Dr. Jessica Adams was a patient of Dr. Sue Wendling 16 years ago
Patients who visit Dr. Sue Wendling's Lake Oswego dental office might think she's running a family business.
Aside from the homey, inviting feel of the office, Wendling's new associate, Jessica Adams, could be mistaken for her daughter. She officially joined the office last week.
The two women look like they're related, if but a generation apart. They dress alike, if only by accident. They giggle like teen-agers at inside jokes and finish each other's sentences.
'We're so much alike it's scary,' Wendling said.
'I mean, look at what we're wearing!,' Adams interjected, referring to their matching outfits. 'And it wasn't even planned!'
When it comes to dentistry, the Wendling-Adams connection runs so deep they may as well be family.
About 16 years ago, Adams first came to Wendling's office as a patient in need of orthodontic advice. Today, she returns as a full-time associate dentist after years of observing Wendling as an assistant.
It's apparent the women have a boss-employee relationship anyone in the working world would envy. First and foremost, they're friends.
'I feel like I can always go to her and she won't make fun of me for asking questions,' Adams said.
Adams, a 1996 Lakeridge High School graduate, began working off and on for Wendling - who specializes in cosmetic and reconstructive dentistry - while attending George Fox University.
Those days consisted of observation, taking notes and listening to Wendling describe various and often-complicated dental procedures.
Under Wendling's mentorship, Adams soon became a 'jack of all trades' and discovered that there's fulfillment in rebuilding someone's smile from the root up.
Adams came to enjoy dentistry so much, in fact, that she spent the following two years as Wendling's assistant before enrolling in the Loma Linda University School of Dentistry in California.
'She's so passionate about what she does. I've never met anyone so interested in their job,' Adams said of her boss. 'Once I worked here, I knew this is what I wanted to do.'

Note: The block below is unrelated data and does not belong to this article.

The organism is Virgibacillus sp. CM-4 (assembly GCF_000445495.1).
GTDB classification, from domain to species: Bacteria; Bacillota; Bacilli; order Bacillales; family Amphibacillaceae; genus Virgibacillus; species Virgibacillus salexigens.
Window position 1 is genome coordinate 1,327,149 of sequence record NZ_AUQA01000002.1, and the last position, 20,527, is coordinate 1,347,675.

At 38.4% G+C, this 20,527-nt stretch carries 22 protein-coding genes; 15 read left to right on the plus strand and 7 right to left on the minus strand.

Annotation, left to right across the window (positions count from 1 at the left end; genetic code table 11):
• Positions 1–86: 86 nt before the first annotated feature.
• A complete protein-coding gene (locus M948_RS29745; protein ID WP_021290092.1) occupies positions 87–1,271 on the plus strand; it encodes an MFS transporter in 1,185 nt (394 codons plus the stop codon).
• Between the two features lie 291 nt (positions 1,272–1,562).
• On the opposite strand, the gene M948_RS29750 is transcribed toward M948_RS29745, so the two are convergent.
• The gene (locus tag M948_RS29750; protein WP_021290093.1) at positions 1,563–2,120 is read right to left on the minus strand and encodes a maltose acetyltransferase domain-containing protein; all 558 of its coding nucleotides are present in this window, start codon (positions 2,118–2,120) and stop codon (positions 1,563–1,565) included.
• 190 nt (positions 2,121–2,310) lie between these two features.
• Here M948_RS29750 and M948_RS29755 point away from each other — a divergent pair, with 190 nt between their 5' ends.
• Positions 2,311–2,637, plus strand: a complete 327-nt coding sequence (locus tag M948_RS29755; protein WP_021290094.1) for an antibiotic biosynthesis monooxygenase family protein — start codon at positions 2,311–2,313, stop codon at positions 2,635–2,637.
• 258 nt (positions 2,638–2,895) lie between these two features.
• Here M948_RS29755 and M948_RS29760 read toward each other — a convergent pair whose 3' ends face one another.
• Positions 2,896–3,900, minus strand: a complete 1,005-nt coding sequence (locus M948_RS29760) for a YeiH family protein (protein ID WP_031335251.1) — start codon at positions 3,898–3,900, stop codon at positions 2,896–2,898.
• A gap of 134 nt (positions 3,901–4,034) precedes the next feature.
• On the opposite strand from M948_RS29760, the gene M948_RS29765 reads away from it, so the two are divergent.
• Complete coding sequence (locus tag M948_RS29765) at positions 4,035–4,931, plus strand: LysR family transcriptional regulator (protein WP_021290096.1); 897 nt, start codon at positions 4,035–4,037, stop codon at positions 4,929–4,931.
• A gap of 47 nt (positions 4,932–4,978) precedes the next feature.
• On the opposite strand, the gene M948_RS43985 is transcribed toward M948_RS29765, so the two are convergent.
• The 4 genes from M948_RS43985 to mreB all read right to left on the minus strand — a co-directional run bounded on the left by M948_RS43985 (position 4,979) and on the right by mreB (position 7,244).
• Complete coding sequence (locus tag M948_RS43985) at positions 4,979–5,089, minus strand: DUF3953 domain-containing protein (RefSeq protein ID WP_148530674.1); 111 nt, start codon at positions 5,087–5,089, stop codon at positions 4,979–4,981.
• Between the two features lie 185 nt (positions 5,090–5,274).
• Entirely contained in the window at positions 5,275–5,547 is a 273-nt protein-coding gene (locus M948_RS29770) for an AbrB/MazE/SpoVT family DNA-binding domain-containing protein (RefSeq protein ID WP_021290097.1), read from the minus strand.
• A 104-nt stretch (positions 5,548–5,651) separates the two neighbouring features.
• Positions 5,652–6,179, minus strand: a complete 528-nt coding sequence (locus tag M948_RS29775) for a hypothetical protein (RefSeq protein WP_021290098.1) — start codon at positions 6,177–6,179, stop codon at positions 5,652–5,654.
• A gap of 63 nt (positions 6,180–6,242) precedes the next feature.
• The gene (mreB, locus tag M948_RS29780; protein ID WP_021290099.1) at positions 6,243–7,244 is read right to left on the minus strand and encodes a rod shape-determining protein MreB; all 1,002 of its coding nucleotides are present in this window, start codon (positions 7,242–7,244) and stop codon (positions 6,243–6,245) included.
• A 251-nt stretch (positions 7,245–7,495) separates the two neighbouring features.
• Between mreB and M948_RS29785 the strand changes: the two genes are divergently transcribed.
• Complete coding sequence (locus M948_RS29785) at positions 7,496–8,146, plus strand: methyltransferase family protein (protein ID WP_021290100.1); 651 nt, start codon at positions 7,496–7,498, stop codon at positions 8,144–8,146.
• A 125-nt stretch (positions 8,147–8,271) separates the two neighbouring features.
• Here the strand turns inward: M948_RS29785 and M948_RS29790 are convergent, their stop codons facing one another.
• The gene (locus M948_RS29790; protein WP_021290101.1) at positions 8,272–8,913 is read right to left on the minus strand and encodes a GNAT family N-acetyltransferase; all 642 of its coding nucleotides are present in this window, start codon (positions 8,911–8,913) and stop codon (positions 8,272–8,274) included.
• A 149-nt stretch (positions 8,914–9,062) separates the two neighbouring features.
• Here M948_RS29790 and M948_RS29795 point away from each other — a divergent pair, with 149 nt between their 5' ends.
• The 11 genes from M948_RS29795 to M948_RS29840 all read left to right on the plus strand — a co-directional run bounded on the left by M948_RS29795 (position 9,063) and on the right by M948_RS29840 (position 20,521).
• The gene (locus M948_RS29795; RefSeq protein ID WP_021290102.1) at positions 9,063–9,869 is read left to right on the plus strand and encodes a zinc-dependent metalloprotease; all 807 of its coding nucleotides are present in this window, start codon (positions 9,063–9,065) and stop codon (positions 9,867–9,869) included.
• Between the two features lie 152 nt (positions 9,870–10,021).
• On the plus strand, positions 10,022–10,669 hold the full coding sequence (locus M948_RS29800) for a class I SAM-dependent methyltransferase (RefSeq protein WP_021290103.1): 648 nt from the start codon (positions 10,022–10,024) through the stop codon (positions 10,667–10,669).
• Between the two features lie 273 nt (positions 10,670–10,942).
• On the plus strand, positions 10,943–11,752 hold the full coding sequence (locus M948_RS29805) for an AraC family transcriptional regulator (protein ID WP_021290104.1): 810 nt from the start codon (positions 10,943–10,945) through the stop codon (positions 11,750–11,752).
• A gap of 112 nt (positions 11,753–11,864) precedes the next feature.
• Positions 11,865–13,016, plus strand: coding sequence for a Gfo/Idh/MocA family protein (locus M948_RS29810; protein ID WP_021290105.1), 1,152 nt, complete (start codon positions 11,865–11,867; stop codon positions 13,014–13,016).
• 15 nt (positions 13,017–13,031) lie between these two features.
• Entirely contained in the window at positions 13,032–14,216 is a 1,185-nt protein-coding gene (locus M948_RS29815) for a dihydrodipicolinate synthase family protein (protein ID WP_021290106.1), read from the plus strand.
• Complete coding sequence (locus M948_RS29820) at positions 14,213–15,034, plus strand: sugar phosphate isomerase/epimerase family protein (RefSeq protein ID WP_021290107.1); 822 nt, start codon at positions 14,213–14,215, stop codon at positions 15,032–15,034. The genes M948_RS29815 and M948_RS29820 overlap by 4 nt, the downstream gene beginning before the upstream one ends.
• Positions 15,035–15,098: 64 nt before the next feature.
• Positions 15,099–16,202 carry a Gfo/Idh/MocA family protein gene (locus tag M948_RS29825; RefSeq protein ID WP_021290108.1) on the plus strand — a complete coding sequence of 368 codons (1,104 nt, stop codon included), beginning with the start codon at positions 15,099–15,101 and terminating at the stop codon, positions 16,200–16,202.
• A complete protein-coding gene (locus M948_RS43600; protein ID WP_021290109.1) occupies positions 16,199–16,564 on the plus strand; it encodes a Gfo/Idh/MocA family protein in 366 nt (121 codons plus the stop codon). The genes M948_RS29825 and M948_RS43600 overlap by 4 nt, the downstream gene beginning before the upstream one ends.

The experience working for Wendling helped give Adams a professional leg up that many of her peers lacked, she added.
'The thing that put me ahead the most was learning how to feel comfortable talking to patients. Talking to them and having a relationship with them is a big part of dentistry,' Adams said.
Naturally, Wendling wrote Adams a glowing recommendation to get into dental school, but encouraged her to return to Lake Oswego.
'We have the same standards, and I knew that when she was my assistant,' said Wendling, a West Linn resident. 'I love her as if she's my own kid and I wanted to give her an offer she couldn't refuse.'
Adams, meanwhile, tried to keep her post-graduate career options open. Still, she found it difficult to consider any other job, knowing that she was one of the few graduates with an offer.
So for the first time in four years, Adams moved back to Lake Oswego, where her parents live. At her 10-year class reunion this summer, she distributed new business cards.
The additional help allows Wendling to spend more time outside the office pursuing other interests - such as rowing on the Willamette River.
Adams plans to take on some of the more routine dental procedures: Fillings, root canals, crowns, bridges. She also hopes to advance her experience in the cosmetic side of dentistry to give her patients the confidence she feels they deserve.
'I can't think of a better place to have a family and be grounded,' Adams said of her hometown. 'It's such a great place to live and I can't imagine living anywhere else.'